I RECENTLY had the painful experience of "baching" for two weeks. Yes, my family somehow managed to tear themselves away from me and go overseas on holiday.
This forced me to ponder the complex question: Does absence make the heart beat fonder because you miss your loved ones? Or faster, due to gloriously poor lifestyle choices available while they're gone?
As creatures of habit, it's interesting to note what happens to domesticated man (DM) when routine is disrupted like this.
The rogue male, so noble, so trained, so under the thumb for so long, is suddenly master of his domain.
It can be confusing. Things so programmed before seem suddenly not so pre-ordained. The normalcy of normality is up for discussion. And in a one-way conversation, where it's my way or the highway, you're suddenly king of the road. Yeah baby.
These were significant realisations domesticated man struggled with, for at least a minute, after being left forlorn by his planet-gallivanting other halves and quarters.
And, yes that's supposed to sound wounded because, hey, domesticated man, was the one staying at home financing the trip.
And if that sounds a tad bitter then good, because grabbing high moral ground is key to any loving relationship. Particularly where notions of "separation anxiety" turn on concern said loved ones may not actually separate. But more of that later.
Domesticated man would never want to sound complacent about what he stood to lose. But accurately so, he figured he'd get it all back in a fortnight - so cape diem. Cape fortnight actually.
Not that it was Hangover IV or anything. Mike Tyson didn't drop by with his tiger and there was no road trip, except to and from work each day. But domesticated man did spend much quality time with his cat watching nearly every minute of the tennis.
And that was fantastic because not once did the cat suggest he change channels. And that's because cats love tennis nearly as much as they love pawing DM's gut.
"Alone but not lonely" would be one way to describe it. Pig in mud, another.
It had been pretty hectic actually, getting the fam down to the airport. Like I said, there had been concern they may not actually go, due to a last-minute illness. Horrifying thought, and not just because we'd paid for everything.
Then there'd been the added element of a hyperthyroided cat, as documented in this column a fortnight ago. That had left an aromatic signature on not only the car, but also the farewells.
And then there was that time-honoured question of the airport goodbye: do you stay or do you go after dropping off? Next time I'll go as there really is no point watching 17 planes take off if you don't know which one your loved ones are on.
Turned out they were in the air 15 minutes before I gave up.
Ultimately, my pining was for nothing because, and they told me this, once they disappeared behind departure door, they forgot about me.
Well they tried. I kept texting, which by all accounts was annoying. Which in turn was good because they were the ones flying overseas remember.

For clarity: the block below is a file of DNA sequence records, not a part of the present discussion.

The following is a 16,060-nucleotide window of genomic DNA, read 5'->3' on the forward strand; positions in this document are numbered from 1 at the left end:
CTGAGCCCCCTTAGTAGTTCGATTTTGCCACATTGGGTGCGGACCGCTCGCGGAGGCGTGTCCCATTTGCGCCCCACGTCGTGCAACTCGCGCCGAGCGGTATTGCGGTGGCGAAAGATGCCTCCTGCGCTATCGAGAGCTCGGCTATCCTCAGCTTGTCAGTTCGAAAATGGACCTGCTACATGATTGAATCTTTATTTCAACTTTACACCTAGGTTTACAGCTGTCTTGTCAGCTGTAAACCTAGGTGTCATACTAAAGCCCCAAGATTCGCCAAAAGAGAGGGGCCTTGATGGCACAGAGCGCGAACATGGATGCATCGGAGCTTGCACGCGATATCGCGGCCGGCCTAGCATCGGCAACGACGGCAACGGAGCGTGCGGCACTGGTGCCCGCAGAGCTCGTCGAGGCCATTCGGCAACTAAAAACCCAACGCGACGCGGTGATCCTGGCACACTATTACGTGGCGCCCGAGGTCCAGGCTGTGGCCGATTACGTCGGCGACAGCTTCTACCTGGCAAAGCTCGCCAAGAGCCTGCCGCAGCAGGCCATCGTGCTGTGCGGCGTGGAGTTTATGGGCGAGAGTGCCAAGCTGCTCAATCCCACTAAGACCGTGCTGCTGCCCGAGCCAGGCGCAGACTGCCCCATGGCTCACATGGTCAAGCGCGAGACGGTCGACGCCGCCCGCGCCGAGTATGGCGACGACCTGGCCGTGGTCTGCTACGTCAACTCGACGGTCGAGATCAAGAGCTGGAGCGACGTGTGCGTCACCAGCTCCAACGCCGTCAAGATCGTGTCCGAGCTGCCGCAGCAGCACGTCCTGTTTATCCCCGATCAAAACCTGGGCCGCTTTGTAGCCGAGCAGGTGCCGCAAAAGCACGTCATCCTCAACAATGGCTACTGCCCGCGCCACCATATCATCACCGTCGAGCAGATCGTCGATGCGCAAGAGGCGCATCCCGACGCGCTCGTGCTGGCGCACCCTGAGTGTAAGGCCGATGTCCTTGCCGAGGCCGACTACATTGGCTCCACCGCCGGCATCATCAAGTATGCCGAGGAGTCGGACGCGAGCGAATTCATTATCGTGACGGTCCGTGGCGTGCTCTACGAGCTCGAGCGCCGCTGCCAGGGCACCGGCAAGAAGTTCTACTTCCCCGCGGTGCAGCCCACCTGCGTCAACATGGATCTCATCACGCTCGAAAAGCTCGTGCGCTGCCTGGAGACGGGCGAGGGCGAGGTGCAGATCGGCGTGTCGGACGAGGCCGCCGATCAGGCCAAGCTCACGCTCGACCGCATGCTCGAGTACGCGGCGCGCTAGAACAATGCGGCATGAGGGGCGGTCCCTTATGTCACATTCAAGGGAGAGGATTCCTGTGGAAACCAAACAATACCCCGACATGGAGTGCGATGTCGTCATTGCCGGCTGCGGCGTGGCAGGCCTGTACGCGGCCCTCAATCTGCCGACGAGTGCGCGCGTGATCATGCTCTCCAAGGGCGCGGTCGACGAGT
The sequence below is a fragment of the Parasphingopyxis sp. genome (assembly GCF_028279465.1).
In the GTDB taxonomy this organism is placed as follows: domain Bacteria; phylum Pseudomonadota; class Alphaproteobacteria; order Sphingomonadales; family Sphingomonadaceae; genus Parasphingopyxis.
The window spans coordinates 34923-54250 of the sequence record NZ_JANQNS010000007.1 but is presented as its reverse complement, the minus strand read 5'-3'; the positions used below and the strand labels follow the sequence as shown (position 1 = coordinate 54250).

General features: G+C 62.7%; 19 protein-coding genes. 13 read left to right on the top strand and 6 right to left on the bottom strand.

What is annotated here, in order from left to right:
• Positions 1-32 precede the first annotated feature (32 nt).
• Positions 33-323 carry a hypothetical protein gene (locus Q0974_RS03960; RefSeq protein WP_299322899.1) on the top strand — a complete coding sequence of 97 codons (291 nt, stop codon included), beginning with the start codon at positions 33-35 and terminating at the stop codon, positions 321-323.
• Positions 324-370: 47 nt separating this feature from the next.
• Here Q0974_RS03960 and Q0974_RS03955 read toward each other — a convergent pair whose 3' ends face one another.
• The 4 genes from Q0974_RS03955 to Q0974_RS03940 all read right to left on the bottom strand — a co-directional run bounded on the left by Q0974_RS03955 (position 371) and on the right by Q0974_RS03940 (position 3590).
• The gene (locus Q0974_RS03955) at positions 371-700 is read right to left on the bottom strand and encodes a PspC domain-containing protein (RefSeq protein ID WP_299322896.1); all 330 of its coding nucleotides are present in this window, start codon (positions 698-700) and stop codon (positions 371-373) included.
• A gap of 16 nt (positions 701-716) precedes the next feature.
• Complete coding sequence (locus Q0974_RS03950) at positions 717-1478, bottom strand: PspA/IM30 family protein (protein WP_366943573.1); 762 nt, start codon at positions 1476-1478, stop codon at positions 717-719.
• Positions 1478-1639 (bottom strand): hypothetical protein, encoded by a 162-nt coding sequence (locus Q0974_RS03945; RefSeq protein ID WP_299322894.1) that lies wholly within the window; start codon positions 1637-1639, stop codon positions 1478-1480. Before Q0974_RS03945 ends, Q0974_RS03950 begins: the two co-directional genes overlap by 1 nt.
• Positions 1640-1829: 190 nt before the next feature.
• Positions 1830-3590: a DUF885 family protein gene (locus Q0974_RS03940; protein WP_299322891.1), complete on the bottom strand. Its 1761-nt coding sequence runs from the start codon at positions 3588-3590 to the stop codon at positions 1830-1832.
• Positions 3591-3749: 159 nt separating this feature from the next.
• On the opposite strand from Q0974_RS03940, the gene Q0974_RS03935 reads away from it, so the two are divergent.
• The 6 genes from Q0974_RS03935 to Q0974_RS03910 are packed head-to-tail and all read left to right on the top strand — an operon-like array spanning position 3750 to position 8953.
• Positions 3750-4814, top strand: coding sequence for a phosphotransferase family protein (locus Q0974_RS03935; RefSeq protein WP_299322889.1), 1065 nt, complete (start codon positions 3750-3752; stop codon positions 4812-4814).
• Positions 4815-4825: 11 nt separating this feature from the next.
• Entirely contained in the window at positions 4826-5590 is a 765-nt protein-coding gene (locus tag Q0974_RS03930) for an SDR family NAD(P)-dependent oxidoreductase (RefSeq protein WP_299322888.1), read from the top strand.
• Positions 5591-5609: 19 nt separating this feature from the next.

I just had to accept they wouldn't want me to suffer. So I raced back to Newcastle to begin two weeks of much anticipated degeneration into slovenliness.
All By Myself may be one of the most melancholy tunes to ever come out of the 1970s, but it sounded real perky watching Superman IV: The Quest for Peace that first night home alone.
Wikipedia notes that Superman IV was neither a commercial nor critical success, but I gave it an Oscar because it marked the end of my personal quest for some peace.
If David Attenborough had been narrating, he would have noted that "domesticated man no longer cooks".
And it's true, the moment they left I started taking on the behavioural patterns, and indeed appearance, of an Amazonian Tapir, or perhaps a wombat.
Neither of them cook either.
They sniff around their habitat day and night, foraging for food, like cheese, and salami, and two-minute noodles.
And when those are eaten down, they move on to ice-cream and ultimately takeaway. Lots of takeaway.
Attenborough would have noted tapirs and wombats don't make new year's resolutions about giving up beer either, so that went by the wayside early on too.
After the wine ran out.
Nor do tapirs and wombats worry much about laundry, sweeping or turning the dishwasher on.
I boasted about that on Skype, mainly because there was several thousand kilometres of ocean between me and disapproval.
They weren't exactly struggling on the other side of the ditch either, judging by the daily restaurant reviews. But when it was declared that on return a home-cooked meal was expected, I was alarmed.
Cook? Recipe? There were gaps in knowledge and motivation.
Still, all good, I mean bad, things come to an end. And so they came home.
Attenborough would have noted the hissing and marking of territory upon reunification. Not unlike Tassie devils disputing over a carcass . . . of love.
It takes time for old habits to be re-established . . . hisssss!!!
Ultimately absence did make the heart beat fonder, but it was probably the cholesterol that made it beat faster.